UK must end agony over Kimathi grave

Sunday March 20 2016

By EDITORIAL
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Fifty nine years after the British executed freedom war hero Dedan Kimathi, the time has come for authorities in London to end the agony of his family and to reveal where they interred him.

Chief Justice Willy Mutunga was spot on in his comments during the handing over of documents related to the trial of the freedom fighter to his family.

The British were famously meticulous record keepers. They noted down in great detail all their activities, something which has made the lives of researchers, including those who have looked into the suffering of those who were summarily killed or detained, much easier.

Indeed, it is precisely because the British kept such excellent records that they lost the case for reparations brought to London by lawyers for surviving Mau Mau fighters and their families.

When it became clear that the plaintiffs would demand access to thousands of files relating to the British campaign in Kenya, the Foreign and Commonwealth Office quickly backed down and decided to settle the matter.

There is no question that London knows precisely where Kimathi was buried or what became of his remains if it is true he was cremated.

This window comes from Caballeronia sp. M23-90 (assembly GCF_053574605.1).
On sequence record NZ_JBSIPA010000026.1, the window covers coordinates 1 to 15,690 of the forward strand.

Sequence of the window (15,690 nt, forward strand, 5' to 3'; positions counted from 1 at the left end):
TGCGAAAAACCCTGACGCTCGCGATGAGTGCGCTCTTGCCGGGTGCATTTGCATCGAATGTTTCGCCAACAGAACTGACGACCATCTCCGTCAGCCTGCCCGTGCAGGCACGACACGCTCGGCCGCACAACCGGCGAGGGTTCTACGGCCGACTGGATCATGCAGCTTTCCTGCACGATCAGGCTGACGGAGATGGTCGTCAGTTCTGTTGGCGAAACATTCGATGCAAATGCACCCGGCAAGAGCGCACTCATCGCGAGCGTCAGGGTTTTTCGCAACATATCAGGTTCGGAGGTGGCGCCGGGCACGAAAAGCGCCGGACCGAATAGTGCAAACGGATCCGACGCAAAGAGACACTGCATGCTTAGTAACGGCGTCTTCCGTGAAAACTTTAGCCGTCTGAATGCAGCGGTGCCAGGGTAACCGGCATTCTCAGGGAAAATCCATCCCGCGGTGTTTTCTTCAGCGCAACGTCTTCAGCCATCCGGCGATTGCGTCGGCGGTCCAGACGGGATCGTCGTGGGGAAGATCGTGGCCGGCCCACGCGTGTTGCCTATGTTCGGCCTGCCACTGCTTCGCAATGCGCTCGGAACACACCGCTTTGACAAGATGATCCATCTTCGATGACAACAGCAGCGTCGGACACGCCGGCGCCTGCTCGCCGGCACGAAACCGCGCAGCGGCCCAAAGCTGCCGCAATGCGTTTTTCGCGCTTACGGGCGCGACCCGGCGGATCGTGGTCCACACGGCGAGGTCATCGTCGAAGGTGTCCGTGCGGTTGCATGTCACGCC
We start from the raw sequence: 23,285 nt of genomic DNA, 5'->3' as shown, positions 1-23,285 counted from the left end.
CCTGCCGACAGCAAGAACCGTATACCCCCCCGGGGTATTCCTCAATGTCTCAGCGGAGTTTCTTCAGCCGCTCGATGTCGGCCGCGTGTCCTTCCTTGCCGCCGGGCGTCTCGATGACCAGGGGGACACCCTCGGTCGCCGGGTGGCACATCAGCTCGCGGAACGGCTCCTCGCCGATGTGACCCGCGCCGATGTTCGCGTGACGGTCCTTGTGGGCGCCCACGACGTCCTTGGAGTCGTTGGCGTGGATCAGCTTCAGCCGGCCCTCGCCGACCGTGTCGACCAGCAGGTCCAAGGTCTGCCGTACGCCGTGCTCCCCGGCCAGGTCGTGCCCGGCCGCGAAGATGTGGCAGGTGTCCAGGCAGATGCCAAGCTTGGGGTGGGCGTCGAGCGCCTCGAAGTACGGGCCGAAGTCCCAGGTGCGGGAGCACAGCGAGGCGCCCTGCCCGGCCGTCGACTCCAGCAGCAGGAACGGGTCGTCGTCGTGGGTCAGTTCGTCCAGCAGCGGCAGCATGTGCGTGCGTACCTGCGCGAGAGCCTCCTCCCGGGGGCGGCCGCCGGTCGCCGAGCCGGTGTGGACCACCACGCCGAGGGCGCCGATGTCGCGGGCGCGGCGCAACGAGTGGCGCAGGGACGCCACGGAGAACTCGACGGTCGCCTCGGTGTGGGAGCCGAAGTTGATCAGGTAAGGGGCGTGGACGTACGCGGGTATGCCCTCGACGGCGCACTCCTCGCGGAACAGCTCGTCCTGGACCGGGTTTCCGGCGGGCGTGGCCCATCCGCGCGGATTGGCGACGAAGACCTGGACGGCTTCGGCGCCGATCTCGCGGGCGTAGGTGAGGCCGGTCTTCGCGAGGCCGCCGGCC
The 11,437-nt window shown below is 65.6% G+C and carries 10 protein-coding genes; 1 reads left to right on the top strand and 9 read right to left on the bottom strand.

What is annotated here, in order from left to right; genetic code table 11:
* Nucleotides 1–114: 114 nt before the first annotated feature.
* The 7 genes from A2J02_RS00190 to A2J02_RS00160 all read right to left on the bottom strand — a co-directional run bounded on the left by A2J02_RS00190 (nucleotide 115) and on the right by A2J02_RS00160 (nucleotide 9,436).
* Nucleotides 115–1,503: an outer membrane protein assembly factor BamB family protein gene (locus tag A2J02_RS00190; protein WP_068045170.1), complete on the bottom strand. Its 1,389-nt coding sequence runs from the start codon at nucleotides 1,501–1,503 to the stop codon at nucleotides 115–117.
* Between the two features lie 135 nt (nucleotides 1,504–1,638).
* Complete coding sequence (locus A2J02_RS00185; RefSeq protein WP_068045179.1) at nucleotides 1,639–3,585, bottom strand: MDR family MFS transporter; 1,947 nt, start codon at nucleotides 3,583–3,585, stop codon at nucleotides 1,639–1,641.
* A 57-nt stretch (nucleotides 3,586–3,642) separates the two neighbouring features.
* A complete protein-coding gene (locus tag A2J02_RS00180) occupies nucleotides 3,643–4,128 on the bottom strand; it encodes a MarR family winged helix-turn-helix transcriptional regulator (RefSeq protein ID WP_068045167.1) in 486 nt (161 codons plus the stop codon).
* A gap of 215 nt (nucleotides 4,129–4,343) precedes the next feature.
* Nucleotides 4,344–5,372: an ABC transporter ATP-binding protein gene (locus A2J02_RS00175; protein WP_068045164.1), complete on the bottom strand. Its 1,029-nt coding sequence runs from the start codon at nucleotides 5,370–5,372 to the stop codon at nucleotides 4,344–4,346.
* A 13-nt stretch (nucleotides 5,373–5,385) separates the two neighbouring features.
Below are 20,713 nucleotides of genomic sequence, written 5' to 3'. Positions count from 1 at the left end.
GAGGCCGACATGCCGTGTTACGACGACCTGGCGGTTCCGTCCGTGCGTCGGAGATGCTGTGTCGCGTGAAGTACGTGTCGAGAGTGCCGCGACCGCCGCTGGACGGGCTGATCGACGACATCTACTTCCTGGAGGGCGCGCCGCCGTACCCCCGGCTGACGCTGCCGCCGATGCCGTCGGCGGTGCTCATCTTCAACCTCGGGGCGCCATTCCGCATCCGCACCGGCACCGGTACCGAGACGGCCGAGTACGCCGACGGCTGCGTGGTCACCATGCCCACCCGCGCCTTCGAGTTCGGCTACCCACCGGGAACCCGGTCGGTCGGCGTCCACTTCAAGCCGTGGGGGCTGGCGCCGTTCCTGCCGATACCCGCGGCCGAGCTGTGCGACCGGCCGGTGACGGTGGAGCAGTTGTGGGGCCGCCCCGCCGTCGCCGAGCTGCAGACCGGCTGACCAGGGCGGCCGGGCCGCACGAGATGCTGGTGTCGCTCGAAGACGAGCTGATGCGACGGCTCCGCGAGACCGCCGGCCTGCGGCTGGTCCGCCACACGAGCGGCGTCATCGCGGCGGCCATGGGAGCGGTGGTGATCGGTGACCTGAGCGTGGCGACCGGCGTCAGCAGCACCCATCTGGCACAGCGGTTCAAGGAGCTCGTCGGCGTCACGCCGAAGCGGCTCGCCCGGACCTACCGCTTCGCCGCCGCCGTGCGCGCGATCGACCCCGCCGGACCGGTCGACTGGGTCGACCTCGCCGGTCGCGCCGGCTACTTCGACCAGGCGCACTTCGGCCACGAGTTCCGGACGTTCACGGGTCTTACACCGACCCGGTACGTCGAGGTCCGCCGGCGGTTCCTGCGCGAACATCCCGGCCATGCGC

The man was a larger-than-life figure, the leader of a movement which rattled the empire and threatened its hold on what had become one of its most prized occupied territories.

British media reportage when Kimathi was caught trumpeted the capture of a “dangerous terrorist”, reflecting his stature.

A large reward was offered to the homeguards who arrested him and a sham trial soon resulted in an order for his execution. There is little doubt that the colonial administration must have taken an interest in how his body was disposed of.

The British have in recent years tried to make some amends for their cruel atrocities against a people who were merely pressing their claim to land that had been taken away through brutish force.

Statues are not enough. Mrs Kimathi, in particular, is ageing and she has reported that she is losing her sight.

She deserves little more than to know the truth about what happened to her husband and to pay her respects.

More broadly, as Kenyans, the time has come to properly appreciate the sacrifices made by the freedom fighters and more importantly, to honour their vision of a more just and prosperous Kenya.